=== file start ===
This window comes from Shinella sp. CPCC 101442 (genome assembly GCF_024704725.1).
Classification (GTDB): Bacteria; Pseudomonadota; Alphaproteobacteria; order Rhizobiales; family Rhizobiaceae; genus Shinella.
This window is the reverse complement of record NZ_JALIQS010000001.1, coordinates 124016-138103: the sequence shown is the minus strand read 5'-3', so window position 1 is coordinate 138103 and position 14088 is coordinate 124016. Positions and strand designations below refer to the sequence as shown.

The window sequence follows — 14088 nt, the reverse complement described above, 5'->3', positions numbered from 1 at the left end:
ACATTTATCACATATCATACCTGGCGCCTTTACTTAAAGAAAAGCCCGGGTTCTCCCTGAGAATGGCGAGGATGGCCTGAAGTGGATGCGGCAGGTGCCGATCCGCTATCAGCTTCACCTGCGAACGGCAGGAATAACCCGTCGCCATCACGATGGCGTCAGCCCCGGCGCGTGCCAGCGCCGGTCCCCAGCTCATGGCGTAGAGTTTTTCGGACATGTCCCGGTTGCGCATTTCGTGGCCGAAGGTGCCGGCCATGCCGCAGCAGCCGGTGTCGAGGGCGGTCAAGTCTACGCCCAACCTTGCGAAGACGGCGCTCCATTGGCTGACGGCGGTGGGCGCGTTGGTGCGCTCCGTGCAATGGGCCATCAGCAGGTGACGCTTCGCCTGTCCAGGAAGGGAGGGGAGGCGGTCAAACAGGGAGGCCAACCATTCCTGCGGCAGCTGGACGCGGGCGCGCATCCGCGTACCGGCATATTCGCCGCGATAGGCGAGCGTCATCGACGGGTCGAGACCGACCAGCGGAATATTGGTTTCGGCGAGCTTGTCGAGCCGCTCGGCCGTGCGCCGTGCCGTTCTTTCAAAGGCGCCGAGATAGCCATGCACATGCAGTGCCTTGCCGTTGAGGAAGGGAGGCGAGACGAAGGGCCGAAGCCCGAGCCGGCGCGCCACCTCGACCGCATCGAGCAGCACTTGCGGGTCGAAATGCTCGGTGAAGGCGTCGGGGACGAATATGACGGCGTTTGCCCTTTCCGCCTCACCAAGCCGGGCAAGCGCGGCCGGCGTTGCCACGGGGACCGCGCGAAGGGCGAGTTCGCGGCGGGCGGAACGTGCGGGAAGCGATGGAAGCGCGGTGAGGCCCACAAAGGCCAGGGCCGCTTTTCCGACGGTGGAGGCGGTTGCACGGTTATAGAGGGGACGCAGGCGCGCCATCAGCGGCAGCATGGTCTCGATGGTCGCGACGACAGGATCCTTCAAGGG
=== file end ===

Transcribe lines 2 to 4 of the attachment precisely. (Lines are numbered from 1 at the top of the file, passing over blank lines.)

Classification (GTDB): Bacteria; Pseudomonadota; Alphaproteobacteria; order Rhizobiales; family Rhizobiaceae; genus Shinella.
This window is the reverse complement of record NZ_JALIQS010000001.1, coordinates 124016-138103: the sequence shown is the minus strand read 5'-3', so window position 1 is coordinate 138103 and position 14088 is coordinate 124016. Positions and strand designations below refer to the sequence as shown.

The window sequence follows — 14088 nt, the reverse complement described above, 5'->3', positions numbered from 1 at the left end: